After two years on the market, the 32,000-square-foot former headquarters and laboratory of Commonwealth Biotechnologies sold for $3.8 million in a court-ordered auction.
The auction drew interest from some big names in real estate, including Markel|Eagle Partners — the private equity arm of Markel Ventures and Eagle Construction — and FD Stonewater, a Northern Virginia investment and development firm.
The winning bid on the property, which sits on four acres at 601 Biotech Drive in Midlothian, was from Bostwick Laboratories, an Innsbrook-based medical testing firm that already owns the tenant of the building. That tenant is AIBiotech, which Bostwick bought from Commonwealth Biotech in 2009.
Although the buyer wasn’t exactly a surprise, Bostwick was forced into a bidding battle.
Locally-based Real Estate Value Advisors, a private real estate investment fund, showed up at the auction ready with cash.
REVA has been eying the building for months. It had made a stalking horse bid this year of $4.22 million but eventually backed out after it couldn’t secure financing. The building was most recently listed at $5.7 million. It was originally listed about two years ago at $6.43 million.
This latest auction had a starting bid of $3 million, and REVA made the first move, according to Steve Sadler, who runs REVA and is managing director of its REVA Catalyst Fund.
Sadler and David Bostwick, founder of Bostwick Laboratories, made counter offers for three hours until the price peaked at about $3.8 million.
“He has a lot of good reasons to the buy the building,” Sadler said of Bostwick. “It makes perfect sense. The only surprise was that anyone showed up to bid against him.”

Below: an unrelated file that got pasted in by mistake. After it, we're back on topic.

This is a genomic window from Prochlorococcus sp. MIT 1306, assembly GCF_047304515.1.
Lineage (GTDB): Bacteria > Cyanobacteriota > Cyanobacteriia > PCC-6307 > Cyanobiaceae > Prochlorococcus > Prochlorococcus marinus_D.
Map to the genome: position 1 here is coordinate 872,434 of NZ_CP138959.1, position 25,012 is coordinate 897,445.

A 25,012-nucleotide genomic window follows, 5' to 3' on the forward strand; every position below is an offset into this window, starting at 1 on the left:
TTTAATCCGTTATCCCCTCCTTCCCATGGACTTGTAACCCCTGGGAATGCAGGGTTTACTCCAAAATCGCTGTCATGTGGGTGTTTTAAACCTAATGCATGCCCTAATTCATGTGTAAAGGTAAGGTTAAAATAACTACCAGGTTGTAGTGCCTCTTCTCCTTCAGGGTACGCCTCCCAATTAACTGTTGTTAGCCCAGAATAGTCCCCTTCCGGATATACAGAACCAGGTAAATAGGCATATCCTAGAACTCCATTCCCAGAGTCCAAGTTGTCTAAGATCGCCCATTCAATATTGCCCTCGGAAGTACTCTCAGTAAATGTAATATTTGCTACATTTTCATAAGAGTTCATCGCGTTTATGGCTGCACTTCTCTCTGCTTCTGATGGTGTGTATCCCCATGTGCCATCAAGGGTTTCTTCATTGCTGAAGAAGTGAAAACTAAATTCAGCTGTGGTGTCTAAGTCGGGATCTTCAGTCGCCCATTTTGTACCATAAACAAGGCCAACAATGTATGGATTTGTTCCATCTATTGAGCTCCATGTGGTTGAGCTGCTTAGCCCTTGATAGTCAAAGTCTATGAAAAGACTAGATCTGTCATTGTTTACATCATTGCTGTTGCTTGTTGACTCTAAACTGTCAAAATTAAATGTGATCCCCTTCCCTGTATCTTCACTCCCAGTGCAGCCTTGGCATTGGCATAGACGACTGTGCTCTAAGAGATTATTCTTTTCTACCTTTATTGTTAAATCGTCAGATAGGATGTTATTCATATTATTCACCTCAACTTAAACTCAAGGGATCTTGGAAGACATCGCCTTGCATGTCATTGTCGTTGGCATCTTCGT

CBI, which was founded in 1992 and went public in 1997, went bankrupt in January after years of losses. Its only remaining assets have been its real estate holdings and its status as a public company.
Once the federal bankruptcy judge gives a stamp of approval on the sale to Bostwick, which is expected Wednesday, CBI will be one step closer toward its goal of becoming a debt-free, publicly traded shell company. It could then be combined with another company looking to go public through a reverse merger; a cheaper and faster way of going public than an IPO.
CBI will use the proceeds of the sale to pay $2.43 million to BB&T, which still holds the first lien on the Biotech Drive property, according to court records. There is also about $500,000 worth of liens against it from several New York-based capital firms.
The auction was at the offices of Tavenner & Beran, the law firm that represented CBI in its bankruptcy.
CB Richard Ellis has been working for the bankruptcy court to list and help sell the property.
Michael Schwartz is a BizSense reporter. Please send news tips to [email protected]